Peth fort or Kotilgad FORT History

Kotaligad Fort (T. Karjat) about 160 yards long by sixty wide, is in Peth village (p. 192; RS. Neral, 20 m.) fourteen miles north-east of Karjat and twelve east of Neral. The village of Peth stands on a high but not extensive tableland, a projecting tongue of the Sahyadris, out of which rises a towering rock in shape like Funnel Hill. The fort is built on the top of this funnel. The ascent to the tableland is exceedingly steep, and, in many places, exposed to fire from the fort guns. The upper fort guards the Kaulaca and Nakinda passes, and commands a view of the Kulambi pass, though too far off to defend it. It is so difficult of access that a few men could hold it against any force. Below the rock is a small redoubt, a gateway, and some works in poor repair. There are one or two water cisterns which hold water.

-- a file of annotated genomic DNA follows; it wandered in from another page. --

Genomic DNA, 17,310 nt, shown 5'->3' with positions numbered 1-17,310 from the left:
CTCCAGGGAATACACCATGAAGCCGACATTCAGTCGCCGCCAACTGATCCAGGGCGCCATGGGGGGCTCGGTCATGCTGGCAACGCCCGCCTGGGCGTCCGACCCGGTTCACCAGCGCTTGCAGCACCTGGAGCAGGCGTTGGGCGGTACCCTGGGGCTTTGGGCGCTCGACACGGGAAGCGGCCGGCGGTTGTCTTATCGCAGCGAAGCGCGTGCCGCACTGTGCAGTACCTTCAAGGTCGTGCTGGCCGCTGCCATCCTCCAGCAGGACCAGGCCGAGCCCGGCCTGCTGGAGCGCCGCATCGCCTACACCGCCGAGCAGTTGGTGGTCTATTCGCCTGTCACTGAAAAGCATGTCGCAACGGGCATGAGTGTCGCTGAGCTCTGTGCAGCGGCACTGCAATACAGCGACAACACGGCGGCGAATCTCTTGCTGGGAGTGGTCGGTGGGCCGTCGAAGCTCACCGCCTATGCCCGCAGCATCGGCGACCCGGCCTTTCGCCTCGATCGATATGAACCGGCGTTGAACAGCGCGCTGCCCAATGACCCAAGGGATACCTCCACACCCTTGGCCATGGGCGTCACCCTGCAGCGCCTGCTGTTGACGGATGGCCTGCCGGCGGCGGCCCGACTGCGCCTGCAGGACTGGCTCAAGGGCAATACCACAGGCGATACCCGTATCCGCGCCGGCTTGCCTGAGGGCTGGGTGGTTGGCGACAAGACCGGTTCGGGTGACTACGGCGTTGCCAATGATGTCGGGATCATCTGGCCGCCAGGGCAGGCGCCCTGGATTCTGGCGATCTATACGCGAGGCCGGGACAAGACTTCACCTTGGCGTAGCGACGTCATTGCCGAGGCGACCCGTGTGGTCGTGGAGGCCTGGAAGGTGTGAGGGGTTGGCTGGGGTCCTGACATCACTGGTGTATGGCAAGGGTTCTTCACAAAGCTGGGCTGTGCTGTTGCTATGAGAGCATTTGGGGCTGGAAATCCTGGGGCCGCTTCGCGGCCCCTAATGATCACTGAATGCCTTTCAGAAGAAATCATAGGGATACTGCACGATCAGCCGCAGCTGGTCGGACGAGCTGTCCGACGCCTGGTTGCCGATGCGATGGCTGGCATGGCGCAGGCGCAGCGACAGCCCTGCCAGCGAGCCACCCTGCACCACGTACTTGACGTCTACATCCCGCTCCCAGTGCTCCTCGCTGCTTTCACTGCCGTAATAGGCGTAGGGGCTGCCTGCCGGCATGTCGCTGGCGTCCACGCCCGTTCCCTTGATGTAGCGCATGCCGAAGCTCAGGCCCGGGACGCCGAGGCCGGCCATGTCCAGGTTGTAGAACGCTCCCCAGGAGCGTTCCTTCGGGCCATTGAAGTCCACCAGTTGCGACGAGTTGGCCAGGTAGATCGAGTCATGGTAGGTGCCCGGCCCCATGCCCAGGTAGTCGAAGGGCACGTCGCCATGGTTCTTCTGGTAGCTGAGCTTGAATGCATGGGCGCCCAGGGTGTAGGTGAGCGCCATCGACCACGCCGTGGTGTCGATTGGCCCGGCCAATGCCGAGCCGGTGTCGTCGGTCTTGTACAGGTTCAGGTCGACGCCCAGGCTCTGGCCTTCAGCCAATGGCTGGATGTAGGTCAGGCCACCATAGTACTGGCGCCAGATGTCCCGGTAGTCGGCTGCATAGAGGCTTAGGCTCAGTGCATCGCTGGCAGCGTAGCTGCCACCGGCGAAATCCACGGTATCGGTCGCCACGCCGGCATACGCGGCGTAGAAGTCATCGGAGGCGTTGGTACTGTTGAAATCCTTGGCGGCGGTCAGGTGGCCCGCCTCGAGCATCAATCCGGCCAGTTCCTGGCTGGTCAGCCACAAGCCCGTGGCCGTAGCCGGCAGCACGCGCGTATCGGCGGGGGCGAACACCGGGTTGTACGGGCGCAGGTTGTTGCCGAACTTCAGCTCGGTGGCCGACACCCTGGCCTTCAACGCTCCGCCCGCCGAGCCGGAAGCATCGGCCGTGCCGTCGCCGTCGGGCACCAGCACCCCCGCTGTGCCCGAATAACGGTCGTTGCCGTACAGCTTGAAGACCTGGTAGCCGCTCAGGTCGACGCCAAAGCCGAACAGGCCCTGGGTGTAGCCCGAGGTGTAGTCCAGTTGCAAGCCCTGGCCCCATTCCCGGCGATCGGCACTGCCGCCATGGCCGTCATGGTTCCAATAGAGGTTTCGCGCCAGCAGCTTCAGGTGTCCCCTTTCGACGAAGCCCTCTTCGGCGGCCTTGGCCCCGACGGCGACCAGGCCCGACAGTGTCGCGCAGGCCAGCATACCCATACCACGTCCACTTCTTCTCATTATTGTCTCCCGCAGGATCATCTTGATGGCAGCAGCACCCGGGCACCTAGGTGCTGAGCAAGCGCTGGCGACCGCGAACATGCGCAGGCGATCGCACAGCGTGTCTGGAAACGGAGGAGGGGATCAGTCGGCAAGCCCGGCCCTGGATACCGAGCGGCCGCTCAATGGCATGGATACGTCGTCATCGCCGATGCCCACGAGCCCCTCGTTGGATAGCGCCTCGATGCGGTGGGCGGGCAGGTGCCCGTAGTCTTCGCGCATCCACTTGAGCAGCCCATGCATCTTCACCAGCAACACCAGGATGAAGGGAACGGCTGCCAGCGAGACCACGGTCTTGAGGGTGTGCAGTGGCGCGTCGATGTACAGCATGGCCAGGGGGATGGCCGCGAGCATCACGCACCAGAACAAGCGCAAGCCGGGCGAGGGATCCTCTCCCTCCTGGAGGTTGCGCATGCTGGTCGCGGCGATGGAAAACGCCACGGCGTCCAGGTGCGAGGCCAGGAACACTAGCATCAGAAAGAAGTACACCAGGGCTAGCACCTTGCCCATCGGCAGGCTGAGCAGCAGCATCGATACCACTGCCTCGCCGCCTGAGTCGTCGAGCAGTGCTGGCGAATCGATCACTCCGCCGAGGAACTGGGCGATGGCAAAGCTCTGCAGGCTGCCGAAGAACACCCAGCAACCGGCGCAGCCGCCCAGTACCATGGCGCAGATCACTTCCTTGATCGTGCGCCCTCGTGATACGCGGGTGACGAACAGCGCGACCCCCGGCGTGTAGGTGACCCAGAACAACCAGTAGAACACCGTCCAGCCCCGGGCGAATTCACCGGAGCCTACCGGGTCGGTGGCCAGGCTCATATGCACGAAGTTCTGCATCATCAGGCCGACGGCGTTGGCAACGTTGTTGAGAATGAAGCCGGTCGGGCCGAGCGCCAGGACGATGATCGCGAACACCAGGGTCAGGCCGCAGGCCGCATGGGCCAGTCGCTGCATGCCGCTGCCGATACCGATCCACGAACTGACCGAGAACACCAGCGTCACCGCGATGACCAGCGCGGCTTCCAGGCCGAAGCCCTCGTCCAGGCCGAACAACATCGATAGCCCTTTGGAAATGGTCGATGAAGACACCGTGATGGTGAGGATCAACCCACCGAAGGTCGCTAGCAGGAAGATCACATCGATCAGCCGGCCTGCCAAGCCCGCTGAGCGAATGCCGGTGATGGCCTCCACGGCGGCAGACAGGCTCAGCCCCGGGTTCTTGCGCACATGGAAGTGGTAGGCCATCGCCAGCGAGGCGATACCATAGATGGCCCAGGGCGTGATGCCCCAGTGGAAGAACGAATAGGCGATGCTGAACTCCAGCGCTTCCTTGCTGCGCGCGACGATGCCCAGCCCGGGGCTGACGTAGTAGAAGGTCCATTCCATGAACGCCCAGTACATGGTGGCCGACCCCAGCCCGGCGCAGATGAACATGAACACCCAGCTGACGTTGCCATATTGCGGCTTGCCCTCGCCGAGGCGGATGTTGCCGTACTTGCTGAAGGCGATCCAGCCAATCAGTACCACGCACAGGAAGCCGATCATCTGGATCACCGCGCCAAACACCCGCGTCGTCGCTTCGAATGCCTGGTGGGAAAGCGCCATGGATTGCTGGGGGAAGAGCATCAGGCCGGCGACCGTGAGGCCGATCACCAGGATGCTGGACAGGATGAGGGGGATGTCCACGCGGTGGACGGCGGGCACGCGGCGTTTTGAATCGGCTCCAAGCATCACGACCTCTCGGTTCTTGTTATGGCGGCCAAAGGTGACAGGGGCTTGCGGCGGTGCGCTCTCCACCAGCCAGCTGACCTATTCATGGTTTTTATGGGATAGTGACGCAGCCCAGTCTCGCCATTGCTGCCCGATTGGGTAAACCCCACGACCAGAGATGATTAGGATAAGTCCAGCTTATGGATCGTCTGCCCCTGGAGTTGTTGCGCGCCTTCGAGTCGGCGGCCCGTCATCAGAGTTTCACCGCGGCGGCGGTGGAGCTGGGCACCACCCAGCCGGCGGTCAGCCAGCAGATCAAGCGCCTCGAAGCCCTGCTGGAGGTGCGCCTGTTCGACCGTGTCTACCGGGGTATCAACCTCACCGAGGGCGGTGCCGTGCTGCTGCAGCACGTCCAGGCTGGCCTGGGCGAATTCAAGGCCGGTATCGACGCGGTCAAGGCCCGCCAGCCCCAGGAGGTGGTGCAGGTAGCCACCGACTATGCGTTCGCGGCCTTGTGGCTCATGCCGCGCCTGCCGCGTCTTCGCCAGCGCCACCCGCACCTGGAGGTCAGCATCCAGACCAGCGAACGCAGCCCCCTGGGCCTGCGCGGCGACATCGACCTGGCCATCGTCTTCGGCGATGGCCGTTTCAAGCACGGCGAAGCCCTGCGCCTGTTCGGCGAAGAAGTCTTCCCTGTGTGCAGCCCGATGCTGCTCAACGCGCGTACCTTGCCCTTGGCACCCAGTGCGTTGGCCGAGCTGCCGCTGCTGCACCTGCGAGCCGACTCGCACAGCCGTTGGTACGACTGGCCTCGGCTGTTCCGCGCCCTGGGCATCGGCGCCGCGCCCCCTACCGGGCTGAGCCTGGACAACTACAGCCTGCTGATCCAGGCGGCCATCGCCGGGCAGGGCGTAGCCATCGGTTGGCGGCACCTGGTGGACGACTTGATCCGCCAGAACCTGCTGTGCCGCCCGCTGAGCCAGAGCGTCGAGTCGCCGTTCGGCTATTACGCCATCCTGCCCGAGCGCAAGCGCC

In November 1817 the fort was taken for the Pesva by a chief named Bapurav Lambia. But a month later (December 30) it was retaken by Captain Brooks without loss. [Asiatic Journal, VI. 96; Nairne’s Konkan, 113.] In 1862 it was in good order and had available supplies of food and water. In 1880 there were three walls and gateways to the fort, and a steep staircase cut out of the rock and in places tunnelled through it. Near the top is an old cave with fine pillars like those at Pulu Sonale. Two old guns about five feet long, and a fine bronze mortar and iron cannon ball lie about the lower fort. There is a temple of Devi near the entrance. A person from the Peth village regularly worships the deity.

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